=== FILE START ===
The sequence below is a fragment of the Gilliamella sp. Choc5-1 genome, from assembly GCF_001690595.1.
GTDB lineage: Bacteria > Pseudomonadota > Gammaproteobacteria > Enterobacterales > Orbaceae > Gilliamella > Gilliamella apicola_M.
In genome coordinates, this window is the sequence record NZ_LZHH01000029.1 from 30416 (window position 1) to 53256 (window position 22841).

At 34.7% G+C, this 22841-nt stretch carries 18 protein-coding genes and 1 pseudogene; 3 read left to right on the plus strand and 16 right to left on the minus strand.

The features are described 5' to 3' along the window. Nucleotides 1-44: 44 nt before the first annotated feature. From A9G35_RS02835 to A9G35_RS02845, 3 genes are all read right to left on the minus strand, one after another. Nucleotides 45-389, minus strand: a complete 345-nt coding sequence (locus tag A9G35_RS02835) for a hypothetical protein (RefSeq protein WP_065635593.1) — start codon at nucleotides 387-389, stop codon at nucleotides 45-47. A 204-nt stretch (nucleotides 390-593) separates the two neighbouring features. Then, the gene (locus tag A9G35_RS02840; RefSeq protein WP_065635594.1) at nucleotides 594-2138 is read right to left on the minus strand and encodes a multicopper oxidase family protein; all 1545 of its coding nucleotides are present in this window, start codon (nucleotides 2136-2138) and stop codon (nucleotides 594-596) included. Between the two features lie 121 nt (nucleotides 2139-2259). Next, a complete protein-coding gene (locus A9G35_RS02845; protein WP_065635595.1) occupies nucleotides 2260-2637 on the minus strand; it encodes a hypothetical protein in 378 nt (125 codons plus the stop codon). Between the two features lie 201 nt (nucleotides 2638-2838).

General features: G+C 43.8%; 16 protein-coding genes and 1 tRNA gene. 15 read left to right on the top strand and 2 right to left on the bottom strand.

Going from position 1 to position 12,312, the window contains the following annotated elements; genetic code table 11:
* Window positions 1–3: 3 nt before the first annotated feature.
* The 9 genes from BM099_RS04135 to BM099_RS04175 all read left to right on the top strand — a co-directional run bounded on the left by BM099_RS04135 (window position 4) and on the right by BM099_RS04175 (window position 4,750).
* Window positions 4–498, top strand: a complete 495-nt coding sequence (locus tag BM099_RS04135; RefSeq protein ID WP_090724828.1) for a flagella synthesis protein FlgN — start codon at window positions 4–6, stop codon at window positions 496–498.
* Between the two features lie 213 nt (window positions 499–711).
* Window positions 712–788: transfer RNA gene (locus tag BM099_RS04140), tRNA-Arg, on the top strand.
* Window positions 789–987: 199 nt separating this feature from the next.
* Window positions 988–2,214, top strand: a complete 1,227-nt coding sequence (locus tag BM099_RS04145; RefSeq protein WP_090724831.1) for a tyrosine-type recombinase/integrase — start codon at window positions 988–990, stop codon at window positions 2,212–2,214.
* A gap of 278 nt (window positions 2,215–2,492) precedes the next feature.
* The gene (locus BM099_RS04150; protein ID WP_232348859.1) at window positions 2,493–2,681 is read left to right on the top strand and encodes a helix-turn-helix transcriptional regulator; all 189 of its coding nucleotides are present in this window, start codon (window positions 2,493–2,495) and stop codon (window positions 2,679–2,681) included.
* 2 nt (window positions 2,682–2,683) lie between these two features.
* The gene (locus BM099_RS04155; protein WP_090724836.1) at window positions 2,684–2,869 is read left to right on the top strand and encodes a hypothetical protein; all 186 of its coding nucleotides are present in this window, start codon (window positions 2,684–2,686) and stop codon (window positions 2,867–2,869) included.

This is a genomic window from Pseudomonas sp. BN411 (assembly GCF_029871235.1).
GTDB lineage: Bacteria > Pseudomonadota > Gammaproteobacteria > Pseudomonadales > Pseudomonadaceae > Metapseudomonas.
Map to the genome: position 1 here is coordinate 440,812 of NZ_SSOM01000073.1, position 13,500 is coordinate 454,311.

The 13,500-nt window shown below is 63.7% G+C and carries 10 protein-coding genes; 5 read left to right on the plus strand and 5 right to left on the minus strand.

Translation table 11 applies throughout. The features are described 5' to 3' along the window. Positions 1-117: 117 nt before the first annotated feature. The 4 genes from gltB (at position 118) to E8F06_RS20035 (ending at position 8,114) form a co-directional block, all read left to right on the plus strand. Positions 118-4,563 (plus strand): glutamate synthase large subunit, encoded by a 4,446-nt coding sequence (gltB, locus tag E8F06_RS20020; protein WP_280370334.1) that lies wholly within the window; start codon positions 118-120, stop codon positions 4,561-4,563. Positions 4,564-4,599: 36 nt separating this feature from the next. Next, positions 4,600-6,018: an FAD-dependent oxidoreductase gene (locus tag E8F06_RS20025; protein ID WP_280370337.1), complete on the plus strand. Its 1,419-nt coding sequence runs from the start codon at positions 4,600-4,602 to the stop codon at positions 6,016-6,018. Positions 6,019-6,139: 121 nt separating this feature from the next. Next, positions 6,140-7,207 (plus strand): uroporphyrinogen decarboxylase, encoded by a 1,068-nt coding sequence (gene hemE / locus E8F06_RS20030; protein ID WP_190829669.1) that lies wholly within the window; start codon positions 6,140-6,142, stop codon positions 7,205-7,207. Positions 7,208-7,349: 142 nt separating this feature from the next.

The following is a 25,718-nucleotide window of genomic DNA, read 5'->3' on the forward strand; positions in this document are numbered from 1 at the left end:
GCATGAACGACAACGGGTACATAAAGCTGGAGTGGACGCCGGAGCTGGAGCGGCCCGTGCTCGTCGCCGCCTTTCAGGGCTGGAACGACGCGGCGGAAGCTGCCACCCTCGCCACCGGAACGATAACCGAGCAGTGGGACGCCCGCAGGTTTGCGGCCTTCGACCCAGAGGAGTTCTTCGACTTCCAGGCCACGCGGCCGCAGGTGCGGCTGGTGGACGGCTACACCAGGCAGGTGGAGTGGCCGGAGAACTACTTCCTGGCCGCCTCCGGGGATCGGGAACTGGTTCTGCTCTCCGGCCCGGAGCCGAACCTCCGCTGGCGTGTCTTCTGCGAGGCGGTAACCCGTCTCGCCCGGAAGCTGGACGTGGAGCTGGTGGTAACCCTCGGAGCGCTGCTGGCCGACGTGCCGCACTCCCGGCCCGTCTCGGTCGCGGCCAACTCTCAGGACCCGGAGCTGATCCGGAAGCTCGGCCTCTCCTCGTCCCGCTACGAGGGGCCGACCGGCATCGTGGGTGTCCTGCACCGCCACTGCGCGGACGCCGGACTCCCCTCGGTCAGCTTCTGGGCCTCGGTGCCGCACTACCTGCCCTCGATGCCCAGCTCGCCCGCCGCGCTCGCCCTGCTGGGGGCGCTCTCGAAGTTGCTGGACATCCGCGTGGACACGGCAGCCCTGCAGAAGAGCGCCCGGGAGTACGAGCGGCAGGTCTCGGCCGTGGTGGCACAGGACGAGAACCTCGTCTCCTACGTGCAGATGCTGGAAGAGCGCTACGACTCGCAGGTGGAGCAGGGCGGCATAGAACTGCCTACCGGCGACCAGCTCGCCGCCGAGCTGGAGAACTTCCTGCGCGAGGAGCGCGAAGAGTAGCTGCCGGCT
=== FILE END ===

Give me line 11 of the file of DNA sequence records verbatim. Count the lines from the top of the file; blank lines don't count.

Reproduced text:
* Between the two features lie 213 nt (window positions 499–711).